In all honestly, I’m a fairly healthy eater. I enjoy food that’s good for me, because it makes my body feel good. I made the connection long ago that junk food makes me feel like crap. I’ll definitely enjoy the occasional cheeseburger, pizza night, or the equivalent, but I keep those indulgences sporadic. I also have to consciously remind myself that my body is going to feel the aftermath, and I’m absolutely going to visibly “see” that unhealthy meal when I look in the mirror the next day.
It really helps, to hold myself accountable. It’s a way to remain in control, and to be prepared for the consequences of my choices.
One of my best friends, Jenny, is married to a personal trainer and fitness expert. Mr. Matt Thomas is a badass – not only because of the goals he commits to and wholeheartedly achieves, but also because of how humble and compassionate he is towards the rest of us, who just aren’t willing to put forth that much effort… i.e. fitness competitions, and the extreme training that goes along with them. He is positive and encouraging, regardless of where you happen to be in your fitness journey; and he will ALWAYS lift you up, instead of laying on the guilt. He is someone I’m proud to know and call my friend, and along with Jenny (who is also a health educator and fitness guru), someone I will trust implicitly when it comes to my health and fitness.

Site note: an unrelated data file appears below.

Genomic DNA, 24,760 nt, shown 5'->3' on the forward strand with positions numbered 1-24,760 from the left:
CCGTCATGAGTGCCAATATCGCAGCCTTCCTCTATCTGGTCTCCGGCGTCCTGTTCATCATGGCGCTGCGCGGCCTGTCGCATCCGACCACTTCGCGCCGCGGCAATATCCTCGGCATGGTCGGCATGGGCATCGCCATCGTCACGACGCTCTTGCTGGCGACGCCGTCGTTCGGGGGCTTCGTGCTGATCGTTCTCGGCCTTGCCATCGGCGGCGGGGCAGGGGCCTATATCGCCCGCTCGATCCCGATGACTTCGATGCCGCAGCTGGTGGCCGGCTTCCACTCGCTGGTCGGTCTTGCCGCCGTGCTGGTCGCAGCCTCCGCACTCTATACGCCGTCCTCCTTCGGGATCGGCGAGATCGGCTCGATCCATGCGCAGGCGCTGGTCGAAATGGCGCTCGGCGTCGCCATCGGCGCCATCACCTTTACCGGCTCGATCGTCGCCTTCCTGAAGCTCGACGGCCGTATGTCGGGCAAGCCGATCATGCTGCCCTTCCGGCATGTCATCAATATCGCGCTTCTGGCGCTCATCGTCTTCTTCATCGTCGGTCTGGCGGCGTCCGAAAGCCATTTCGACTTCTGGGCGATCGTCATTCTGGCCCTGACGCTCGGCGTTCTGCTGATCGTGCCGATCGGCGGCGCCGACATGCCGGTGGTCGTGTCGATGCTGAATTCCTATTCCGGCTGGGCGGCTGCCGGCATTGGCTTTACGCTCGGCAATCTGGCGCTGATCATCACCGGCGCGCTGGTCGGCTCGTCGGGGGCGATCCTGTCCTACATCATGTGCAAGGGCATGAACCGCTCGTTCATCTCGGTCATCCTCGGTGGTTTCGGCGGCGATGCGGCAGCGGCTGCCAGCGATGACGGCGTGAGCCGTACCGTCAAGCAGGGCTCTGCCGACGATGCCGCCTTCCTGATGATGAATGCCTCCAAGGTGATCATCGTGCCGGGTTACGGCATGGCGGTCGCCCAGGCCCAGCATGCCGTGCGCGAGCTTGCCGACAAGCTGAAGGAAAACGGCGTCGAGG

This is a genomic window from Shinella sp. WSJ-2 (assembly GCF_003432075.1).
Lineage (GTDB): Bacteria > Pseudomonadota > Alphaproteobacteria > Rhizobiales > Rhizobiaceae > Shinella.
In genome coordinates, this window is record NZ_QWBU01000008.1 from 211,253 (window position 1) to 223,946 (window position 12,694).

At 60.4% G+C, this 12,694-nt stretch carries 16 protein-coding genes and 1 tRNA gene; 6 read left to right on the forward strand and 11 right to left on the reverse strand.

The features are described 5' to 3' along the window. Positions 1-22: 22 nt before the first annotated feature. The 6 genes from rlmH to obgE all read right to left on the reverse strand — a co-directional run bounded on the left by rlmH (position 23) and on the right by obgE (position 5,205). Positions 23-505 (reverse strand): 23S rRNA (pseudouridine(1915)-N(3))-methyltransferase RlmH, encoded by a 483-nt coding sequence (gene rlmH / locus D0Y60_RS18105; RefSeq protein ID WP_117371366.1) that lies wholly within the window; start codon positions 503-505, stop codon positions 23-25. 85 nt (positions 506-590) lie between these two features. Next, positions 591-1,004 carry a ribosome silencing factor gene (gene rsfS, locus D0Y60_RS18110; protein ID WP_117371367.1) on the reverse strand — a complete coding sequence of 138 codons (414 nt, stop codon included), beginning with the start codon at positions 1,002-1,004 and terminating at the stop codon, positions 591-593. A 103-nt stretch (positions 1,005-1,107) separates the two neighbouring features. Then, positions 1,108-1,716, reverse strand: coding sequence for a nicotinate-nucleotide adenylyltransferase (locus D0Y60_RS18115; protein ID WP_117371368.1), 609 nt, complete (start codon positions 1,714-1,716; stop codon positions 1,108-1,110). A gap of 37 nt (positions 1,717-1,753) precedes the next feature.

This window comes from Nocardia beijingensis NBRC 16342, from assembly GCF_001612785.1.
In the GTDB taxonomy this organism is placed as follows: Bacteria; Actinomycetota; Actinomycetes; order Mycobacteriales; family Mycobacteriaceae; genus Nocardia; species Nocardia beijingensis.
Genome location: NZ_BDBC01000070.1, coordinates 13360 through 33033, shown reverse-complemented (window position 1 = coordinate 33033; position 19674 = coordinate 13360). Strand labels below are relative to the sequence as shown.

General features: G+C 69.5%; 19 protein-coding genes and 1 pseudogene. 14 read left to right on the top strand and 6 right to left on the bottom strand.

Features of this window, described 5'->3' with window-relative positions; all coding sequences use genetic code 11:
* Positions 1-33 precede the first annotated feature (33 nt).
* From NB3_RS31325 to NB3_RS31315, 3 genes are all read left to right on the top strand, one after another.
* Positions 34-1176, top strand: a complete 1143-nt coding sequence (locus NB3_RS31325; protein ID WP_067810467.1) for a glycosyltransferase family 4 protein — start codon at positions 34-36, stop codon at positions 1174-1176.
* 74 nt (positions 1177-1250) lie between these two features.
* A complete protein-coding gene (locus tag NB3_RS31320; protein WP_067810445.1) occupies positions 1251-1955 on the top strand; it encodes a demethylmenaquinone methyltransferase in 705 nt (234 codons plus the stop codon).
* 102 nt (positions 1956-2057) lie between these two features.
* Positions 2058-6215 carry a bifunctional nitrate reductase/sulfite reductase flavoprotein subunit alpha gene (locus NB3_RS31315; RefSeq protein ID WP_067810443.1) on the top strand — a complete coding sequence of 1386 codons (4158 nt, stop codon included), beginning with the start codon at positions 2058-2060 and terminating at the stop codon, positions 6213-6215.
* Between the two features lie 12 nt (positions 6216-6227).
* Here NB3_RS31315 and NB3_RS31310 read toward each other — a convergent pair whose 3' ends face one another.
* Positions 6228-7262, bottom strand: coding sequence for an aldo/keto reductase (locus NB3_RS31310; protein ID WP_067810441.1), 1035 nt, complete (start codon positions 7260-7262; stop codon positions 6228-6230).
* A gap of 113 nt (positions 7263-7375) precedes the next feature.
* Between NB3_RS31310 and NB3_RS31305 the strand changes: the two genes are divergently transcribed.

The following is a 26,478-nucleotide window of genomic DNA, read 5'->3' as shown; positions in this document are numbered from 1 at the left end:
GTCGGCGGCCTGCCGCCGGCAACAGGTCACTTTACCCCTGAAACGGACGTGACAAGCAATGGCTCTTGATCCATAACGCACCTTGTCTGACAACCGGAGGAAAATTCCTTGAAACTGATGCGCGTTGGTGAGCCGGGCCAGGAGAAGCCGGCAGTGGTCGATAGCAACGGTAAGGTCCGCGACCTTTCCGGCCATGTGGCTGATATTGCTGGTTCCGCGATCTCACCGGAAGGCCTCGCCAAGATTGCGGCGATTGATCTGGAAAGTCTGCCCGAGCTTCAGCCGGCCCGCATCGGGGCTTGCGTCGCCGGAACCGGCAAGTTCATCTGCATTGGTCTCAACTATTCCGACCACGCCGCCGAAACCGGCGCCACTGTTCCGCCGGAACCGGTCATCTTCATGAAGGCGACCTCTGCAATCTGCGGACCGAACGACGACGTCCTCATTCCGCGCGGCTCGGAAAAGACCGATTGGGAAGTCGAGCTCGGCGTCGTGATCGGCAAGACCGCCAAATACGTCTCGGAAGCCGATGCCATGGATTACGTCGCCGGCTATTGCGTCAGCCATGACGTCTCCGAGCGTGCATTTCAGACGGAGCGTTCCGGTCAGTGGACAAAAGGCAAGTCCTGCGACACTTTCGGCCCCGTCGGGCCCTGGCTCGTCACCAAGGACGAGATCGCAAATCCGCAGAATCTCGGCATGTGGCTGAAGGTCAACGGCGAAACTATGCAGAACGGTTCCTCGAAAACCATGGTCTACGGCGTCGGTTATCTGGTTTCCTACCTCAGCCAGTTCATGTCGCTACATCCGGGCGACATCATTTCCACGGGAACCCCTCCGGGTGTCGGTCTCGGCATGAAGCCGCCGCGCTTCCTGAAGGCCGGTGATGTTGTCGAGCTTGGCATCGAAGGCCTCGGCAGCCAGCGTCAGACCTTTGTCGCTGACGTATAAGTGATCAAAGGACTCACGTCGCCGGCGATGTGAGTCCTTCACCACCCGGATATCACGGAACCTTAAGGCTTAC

I will never forget a conversation I had with Matt a couple of years ago, while having breakfast with him and Jenny. He’d gotten up early to cook us pancakes from scratch with sausage, and cold brewed coffee for me.
I’m including these little details to illustrate that Matt has zero issues with feeding women delicious food, regardless of calorie content. Truly awesome dude… Take note, fellas.